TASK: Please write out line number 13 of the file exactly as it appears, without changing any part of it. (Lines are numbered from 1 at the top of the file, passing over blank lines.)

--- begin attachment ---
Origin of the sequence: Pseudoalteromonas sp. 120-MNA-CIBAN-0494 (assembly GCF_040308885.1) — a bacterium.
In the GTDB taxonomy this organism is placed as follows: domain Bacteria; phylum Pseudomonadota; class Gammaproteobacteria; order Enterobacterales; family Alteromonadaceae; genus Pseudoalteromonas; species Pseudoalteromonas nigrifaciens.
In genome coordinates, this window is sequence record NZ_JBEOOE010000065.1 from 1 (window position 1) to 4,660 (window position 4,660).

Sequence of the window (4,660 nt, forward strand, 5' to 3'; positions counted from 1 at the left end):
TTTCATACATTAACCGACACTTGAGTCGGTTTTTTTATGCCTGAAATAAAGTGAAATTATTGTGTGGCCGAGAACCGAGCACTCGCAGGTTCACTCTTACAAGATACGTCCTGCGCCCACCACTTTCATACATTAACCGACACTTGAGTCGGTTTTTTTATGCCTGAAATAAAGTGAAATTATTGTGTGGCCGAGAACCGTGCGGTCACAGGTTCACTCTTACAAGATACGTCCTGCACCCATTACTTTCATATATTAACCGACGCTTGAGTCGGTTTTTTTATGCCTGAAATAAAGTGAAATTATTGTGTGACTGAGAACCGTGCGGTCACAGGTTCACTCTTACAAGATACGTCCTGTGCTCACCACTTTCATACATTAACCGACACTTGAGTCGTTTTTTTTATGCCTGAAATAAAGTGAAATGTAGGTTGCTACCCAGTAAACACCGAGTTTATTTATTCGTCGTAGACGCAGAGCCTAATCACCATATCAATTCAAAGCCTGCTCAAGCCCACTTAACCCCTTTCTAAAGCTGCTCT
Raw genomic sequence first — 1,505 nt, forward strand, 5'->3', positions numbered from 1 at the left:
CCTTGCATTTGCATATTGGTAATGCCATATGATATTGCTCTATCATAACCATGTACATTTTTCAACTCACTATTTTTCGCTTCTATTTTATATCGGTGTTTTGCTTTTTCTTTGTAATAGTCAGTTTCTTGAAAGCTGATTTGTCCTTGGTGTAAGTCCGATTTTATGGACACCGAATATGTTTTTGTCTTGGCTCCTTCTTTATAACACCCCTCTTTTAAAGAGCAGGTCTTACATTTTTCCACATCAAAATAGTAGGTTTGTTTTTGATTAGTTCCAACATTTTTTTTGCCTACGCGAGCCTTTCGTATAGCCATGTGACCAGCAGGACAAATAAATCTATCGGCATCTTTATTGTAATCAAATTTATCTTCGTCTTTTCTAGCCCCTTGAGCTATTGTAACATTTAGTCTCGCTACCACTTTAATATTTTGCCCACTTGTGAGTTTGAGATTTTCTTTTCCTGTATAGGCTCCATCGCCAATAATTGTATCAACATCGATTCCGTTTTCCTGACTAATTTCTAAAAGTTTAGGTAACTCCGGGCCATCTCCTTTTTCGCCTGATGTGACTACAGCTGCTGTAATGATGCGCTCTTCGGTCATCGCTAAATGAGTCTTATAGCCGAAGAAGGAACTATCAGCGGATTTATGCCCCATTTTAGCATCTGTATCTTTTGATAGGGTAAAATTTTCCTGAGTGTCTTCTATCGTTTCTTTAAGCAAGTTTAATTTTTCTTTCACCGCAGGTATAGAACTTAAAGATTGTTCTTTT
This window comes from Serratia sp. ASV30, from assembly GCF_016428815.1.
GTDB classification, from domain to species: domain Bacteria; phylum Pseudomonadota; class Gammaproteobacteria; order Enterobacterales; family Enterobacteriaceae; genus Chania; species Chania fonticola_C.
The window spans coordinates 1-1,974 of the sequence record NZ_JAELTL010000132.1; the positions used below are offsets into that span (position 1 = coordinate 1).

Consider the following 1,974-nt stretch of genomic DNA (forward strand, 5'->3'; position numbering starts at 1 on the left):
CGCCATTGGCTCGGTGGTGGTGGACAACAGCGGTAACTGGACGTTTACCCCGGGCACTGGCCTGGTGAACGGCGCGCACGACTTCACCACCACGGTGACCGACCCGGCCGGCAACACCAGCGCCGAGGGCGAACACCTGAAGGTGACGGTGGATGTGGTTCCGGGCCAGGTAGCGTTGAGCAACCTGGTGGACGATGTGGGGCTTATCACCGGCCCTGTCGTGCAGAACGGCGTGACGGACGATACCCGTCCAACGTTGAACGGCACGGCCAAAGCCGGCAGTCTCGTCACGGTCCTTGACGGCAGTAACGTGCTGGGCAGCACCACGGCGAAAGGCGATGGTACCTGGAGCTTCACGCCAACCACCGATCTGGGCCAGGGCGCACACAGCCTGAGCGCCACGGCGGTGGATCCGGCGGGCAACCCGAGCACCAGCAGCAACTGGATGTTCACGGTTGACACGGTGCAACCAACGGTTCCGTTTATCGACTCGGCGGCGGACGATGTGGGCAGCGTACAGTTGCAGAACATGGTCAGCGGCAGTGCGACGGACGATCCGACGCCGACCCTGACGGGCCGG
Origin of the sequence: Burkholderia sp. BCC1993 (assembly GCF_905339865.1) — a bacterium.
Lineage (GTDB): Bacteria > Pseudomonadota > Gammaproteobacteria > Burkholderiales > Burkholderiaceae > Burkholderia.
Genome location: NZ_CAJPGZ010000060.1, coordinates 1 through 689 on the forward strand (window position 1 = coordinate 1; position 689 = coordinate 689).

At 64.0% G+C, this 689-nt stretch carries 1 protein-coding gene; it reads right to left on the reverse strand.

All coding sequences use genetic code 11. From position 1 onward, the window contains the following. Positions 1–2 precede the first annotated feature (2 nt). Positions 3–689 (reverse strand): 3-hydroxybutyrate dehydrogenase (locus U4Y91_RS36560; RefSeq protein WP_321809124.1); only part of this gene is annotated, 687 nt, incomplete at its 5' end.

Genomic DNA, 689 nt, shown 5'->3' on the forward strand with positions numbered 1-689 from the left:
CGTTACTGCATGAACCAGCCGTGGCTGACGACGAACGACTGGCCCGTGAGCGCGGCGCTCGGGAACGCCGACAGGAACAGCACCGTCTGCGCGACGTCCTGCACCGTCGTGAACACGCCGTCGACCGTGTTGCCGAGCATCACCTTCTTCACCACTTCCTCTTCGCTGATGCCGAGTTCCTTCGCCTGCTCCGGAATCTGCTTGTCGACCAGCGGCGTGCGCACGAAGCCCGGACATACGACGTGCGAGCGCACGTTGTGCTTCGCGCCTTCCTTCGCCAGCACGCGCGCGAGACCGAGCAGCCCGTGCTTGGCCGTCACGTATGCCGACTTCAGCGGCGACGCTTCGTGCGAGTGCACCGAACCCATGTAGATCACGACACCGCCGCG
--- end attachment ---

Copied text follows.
Origin of the sequence: Burkholderia sp. BCC1993 (assembly GCF_905339865.1) — a bacterium.